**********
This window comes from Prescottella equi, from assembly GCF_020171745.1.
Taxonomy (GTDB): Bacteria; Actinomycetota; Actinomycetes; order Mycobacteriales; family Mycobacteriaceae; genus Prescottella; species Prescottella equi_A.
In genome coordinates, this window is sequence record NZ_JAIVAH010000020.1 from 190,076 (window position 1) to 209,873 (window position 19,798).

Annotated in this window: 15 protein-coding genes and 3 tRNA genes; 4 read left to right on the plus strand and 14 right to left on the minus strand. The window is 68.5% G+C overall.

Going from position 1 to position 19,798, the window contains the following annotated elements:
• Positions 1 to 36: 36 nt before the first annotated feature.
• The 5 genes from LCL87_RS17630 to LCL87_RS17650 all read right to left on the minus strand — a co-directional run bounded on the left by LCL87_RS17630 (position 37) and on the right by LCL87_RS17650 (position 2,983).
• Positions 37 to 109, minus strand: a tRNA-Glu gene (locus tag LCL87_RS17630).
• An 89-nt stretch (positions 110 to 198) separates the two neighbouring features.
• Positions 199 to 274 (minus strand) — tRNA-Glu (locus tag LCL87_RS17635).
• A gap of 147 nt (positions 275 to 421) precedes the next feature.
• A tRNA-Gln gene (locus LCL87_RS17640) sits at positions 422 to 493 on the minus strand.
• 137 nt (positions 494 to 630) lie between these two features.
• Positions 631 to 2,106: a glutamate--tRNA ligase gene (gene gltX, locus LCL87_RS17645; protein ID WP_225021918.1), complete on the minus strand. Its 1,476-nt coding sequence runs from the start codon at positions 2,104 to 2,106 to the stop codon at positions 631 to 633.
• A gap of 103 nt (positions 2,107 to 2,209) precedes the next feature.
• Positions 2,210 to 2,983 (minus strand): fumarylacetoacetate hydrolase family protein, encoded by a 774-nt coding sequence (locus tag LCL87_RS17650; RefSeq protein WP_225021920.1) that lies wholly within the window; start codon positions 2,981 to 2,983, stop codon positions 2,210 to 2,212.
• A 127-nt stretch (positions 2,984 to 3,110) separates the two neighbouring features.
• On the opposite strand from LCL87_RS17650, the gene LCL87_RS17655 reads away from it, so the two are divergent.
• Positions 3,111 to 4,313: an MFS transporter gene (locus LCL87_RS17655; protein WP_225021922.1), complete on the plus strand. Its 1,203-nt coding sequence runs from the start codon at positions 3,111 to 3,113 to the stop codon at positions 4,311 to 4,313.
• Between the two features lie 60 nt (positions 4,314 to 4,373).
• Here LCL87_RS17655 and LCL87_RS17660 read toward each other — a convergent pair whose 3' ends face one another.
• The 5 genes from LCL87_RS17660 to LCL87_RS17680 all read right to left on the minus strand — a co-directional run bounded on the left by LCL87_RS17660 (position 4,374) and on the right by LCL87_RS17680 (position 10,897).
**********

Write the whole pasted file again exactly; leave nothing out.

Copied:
This window comes from Prescottella equi, from assembly GCF_020171745.1.
Taxonomy (GTDB): Bacteria; Actinomycetota; Actinomycetes; order Mycobacteriales; family Mycobacteriaceae; genus Prescottella; species Prescottella equi_A.
In genome coordinates, this window is sequence record NZ_JAIVAH010000020.1 from 190,076 (window position 1) to 209,873 (window position 19,798).

Annotated in this window: 15 protein-coding genes and 3 tRNA genes; 4 read left to right on the plus strand and 14 right to left on the minus strand. The window is 68.5% G+C overall.

Going from position 1 to position 19,798, the window contains the following annotated elements:
• Positions 1 to 36: 36 nt before the first annotated feature.
• The 5 genes from LCL87_RS17630 to LCL87_RS17650 all read right to left on the minus strand — a co-directional run bounded on the left by LCL87_RS17630 (position 37) and on the right by LCL87_RS17650 (position 2,983).
• Positions 37 to 109, minus strand: a tRNA-Glu gene (locus tag LCL87_RS17630).
• An 89-nt stretch (positions 110 to 198) separates the two neighbouring features.
• Positions 199 to 274 (minus strand) — tRNA-Glu (locus tag LCL87_RS17635).
• A gap of 147 nt (positions 275 to 421) precedes the next feature.
• A tRNA-Gln gene (locus LCL87_RS17640) sits at positions 422 to 493 on the minus strand.
• 137 nt (positions 494 to 630) lie between these two features.
• Positions 631 to 2,106: a glutamate--tRNA ligase gene (gene gltX, locus LCL87_RS17645; protein ID WP_225021918.1), complete on the minus strand. Its 1,476-nt coding sequence runs from the start codon at positions 2,104 to 2,106 to the stop codon at positions 631 to 633.
• A gap of 103 nt (positions 2,107 to 2,209) precedes the next feature.
• Positions 2,210 to 2,983 (minus strand): fumarylacetoacetate hydrolase family protein, encoded by a 774-nt coding sequence (locus tag LCL87_RS17650; RefSeq protein WP_225021920.1) that lies wholly within the window; start codon positions 2,981 to 2,983, stop codon positions 2,210 to 2,212.
• A 127-nt stretch (positions 2,984 to 3,110) separates the two neighbouring features.
• On the opposite strand from LCL87_RS17650, the gene LCL87_RS17655 reads away from it, so the two are divergent.
• Positions 3,111 to 4,313: an MFS transporter gene (locus LCL87_RS17655; protein WP_225021922.1), complete on the plus strand. Its 1,203-nt coding sequence runs from the start codon at positions 3,111 to 3,113 to the stop codon at positions 4,311 to 4,313.
• Between the two features lie 60 nt (positions 4,314 to 4,373).
• Here LCL87_RS17655 and LCL87_RS17660 read toward each other — a convergent pair whose 3' ends face one another.
• The 5 genes from LCL87_RS17660 to LCL87_RS17680 all read right to left on the minus strand — a co-directional run bounded on the left by LCL87_RS17660 (position 4,374) and on the right by LCL87_RS17680 (position 10,897).